Appeal for Help.

I have been contacted by a reader looking for information about an airman who served with the 352nd FG. If anyone has any information about his service post war, could they please contact my self or Jean-Pierre through the post.

Joel W. McPherson, born on March 12th, 1918 in Vance (Alabama), and was the son of Lewis Neal McPherson (1886-1965) and Kate Maye White (1892-1974). After leaving High School, he was employed as an electrician, and lived in Lakewood, county of Cuyahoga, Ohio.

He was 21 years old when the Second World War began and on January 27th, 1942, he joined the USAAF in Fort Hayes, Columbus, Ohio (number 15074789) for what would be the duration of the war; leaving some 6 months after the cessation of conflict.

He was posted to RAF Bodney (Station 141) and the 352nd FG HQ. As a 1st Lt. (s/n 0-732302) he flew a P-47D-11-RE ‘Thunderbolt’ ’42-75532′, (HO-?).

On January 29th 1944, McPherson took part in a mission to Frankfurt, a number of kills were recorded here but following the battle McPherson ran out of fuel over France; he parachuted to safety near Rouillac Charente*. He continued to fight alongside the French Maquis, eventually being captured by the Germans. He was able to escape making his way back to England.

McPherson was decorated with the Air medal, for “Meritorious achievement while participating in aerial flight”, he left the service 6 months after the end of the war.

Joel McPherson eventually died on October 14th 1981, in Winter Haven, Florida at the age of 63.

Does anybody know what happened to him between 1944 and 1981? Can you help?

*Missing Air Crew Report 2124 : “Missing in return vicinity Hodi, Belgium” Report by Capt. Preddy & 1st Lt McMahon

My thanks to Dr. Jean-Pierre Duhard for all the above information.

Note :  Dr Duhard has since made contact with Mr McPherson’s son. My gratitude to those of you who passed information on, it was very much appreciated.  Andy. 

16 Air forces Covered the Globe

The USAAF was an enormous organisation, employing some 2.5 million people during the Second World War. Its influence ranged form the United States West Coast, through Europe, Africa, the Middle East, the Far East, the Pacific and back. Organising something as big as this, especially during war-time, was a logistical nightmare.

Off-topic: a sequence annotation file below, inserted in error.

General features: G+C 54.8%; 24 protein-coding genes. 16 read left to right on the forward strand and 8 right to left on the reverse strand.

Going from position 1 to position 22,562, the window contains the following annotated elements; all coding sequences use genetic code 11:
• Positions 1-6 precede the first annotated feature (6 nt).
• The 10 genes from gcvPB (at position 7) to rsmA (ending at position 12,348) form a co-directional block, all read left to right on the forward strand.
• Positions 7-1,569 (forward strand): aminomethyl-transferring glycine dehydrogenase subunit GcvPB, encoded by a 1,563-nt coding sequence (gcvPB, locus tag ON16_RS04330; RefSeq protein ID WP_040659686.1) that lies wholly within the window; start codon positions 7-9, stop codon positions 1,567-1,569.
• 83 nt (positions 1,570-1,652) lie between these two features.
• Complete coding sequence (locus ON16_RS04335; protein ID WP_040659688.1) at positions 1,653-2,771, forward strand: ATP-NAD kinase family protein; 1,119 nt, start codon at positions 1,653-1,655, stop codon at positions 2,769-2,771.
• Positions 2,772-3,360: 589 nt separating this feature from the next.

I have made it a personal challenge to figure out how it all slotted together and have managed, in a small part, to assemble a guide to the various complicated air forces and its overall hierarchical structure.

The challenge continues, but so far it’s not bad. Maybe you could shed some light on this huge organisation and unravel its hidden mysteries. See it here.

P-51 ‘Princess Elizabeth‘ at Duxford

Princess Elizabeth was originally the P-51B ’42-106449′ of Lt William T Whisner, and latterly Lt Robert Butler, 487nd FS, 352nd FG, Eighth Airforce, and was lost to Flak on June 6th 1944. The ‘Blue Nosed Bastards of Bodney‘ gained a remarkable reputation, and were to become one of the most successful Fighter Groups of the Eighth Air force. Bodney today.

“If I can’t shoot them down, I’ll scare them down” – Trail 8

“If I can’t shoot them down, I’ll scare them down” Major John Meyer, of the 487th Fighter Squadron, 352nd Fighter Group RAF Bodney, prepares to take off on another sortie against the Luftwaffe, in his P-51 Mustang ‘Lambie II‘.

Today, Bodney is an Army training barracks operated by STANTA. What little remains of the airfield is run down and overgrown.

The 352nd became known for their determination and valour and earned themselves the name of the ‘Blue Nosed Bastards of Bodney’ because of their distinctive blue nosed P-51s.

Read more at…

P-51 Blue Nosed Mustang ‘Princess Elizabeth’ Lt William Whisner 487th FS Bodney, Seen at Duxford.